The last of the autumn feasts is Sukkot, or the Feast of Tabernacles. It comes five days after Yom Kippur and it lasts for eight days with a special day added on at the end, called Simchat Torah, or the Rejoicing in the Law. The first and eighth days of the Feast are days of rest or holidays. It is one of the three pilgrim feasts when the Jewish people were required to go to present themselves before the Lord at the Temple in Jerusalem.
Sukkot gets its name from a central tenet of the Feast that for the eight days of its durationthe people were required to live in specially constructed booths – ‘Sukkot’ in Hebrew, the singular of which is Sukkah. Why were they required to live in such booths? This was to be a reminder of when the Jewish people were wandering in the wilderness and they would have had temporary, flimsy homes with rooves through which the stars could be seen on a clear night. Today sukkot are built on the same principle. The roof has more open space than covering and a dining table is usually placed in each sukkahat which the main meal of the day is eaten. In warmer countries some members of families, often the children, will still sleep in sukkot.
‘Thanksgiving’ is central to Sukkot. In the calendar year it is the time of the latter harvest for which God is to be thanked.Four species are central to Sukkot and are tied together and each evening special blessings are said over them and they are waved in all directions to symbolise God’s omnipresence over His creation. The four species are the palm branch, the myrtle, the willow and a peculiarly Israeli citrus fruit resembling a lemon, called an Etrog. The Etrog is the subject of extensive examination before being chosen for the festival; every family wanting the most perfect example they can find.
Spiritually Sukkot is very special to Christians. The word ‘dwelt’ in Greek is derived from the word ‘tabernacled’. So when in John 1 verse 14 it is said ‘The Word became flesh and dwelt amongst us’, we can read it that ‘Jesus became flesh and he tabernacled amongst us’.
We celebrate the birth of Jesus on the 25th of December, but the Bible does not actually tell us when He was born and in a sense it does not matter – the important thing is to celebrate His birth. However, careful study of the scriptures – particularly those relating to Zacharias, the father of John the Baptist and a priest serving in the Temple who we are told in Luke 1 verse 5 was of the Division of Abijah,enable us to consider another possibility. Abijah is one of the priestly divisions referred to in 1 Chronicles 24 vv 7-19. Each division served in the Temple at specific times in the year. Biblical scholars believe that using this information and the fact that Mary conceived when her cousin Elizabeth was in her sixth month of pregnancy, it is likely that Jesus was actually born at the time of Sukkot. If this is the case then the reference to Jesus becoming flesh and tabernacling amongst us is particularly poignant!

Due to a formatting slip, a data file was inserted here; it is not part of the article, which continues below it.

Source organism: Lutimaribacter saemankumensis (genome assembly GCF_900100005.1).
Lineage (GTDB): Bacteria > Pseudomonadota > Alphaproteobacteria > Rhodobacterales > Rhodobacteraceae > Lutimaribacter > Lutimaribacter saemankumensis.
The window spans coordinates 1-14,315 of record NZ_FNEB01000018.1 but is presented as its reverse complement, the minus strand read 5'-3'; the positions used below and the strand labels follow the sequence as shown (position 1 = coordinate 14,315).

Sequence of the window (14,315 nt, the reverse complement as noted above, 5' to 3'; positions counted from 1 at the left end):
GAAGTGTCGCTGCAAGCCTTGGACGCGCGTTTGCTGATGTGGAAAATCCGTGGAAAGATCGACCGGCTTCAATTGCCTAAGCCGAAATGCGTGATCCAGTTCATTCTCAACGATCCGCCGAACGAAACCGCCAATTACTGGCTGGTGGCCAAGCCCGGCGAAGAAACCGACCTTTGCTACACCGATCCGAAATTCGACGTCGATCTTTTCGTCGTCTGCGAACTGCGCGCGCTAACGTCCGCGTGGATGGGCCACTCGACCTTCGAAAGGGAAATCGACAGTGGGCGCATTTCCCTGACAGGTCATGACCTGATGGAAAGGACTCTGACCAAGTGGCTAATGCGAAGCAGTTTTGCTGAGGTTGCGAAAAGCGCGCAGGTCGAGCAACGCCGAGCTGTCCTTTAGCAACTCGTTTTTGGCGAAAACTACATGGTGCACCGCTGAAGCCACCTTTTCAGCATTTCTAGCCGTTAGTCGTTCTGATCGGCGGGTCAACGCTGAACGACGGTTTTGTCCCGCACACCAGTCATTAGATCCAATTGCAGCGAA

John’s Gospel tells us of an important link between Jesus and this Feast.
In Biblical times during Succot a priest would take water from the Pool of Siloam and carry it to the Temple. There the priest would pour the water over the altar amid great rejoicing of the people. This was to prophectially illustrate the days of messianic redemption. John 7 verse 37 tells us that on the last day of this Feast, when this ceremony was taking place, Jesus proclaimed‘If anyone is thirsty let him come unto me and drink’.An amazing messianic proclamation.
I have emphasised that the Feasts of Leviticus 23 are the Feasts of the Lord. We should not think of them as Jewish Feasts. Sukkot has a future relevance that will impact on us all. Zechariah 14 tells us that when the Messiah comes a second time He will return to the Mount of Olives and verses 16 – 19 tell us that at that time representatives of all the nations of the earth will have to send representatives to Jerusalem for the Feast of Tabernacles or their countries will have no rain.
I mentioned the ninth day of the Feast or Simchat Torah. On this day the Jewish People end the annual cycle of reading the Torah (the first 5 books of the Bible). They read the last verses of Deuteronomy and start again with the first verses of Genesis. As the name (Rejoicing in the Law) implies, there is great rejoicing at the completion of the reading of the revelation of God.
Rufus Barnes – May 2020
After becoming a Believer and getting married, Rufus Barnes went to Bible School in Jerusalem where his eyes were opened to the Hebraic root of the Christian faith. He is currently Vice-Chair of CMJ UK, is on the leadership team of Hephzibah Cambridge and leads an Israel prayer meeting in his home town in Essex UK. He has led a number of study tours to Israel and was Chair of Love Never Fails.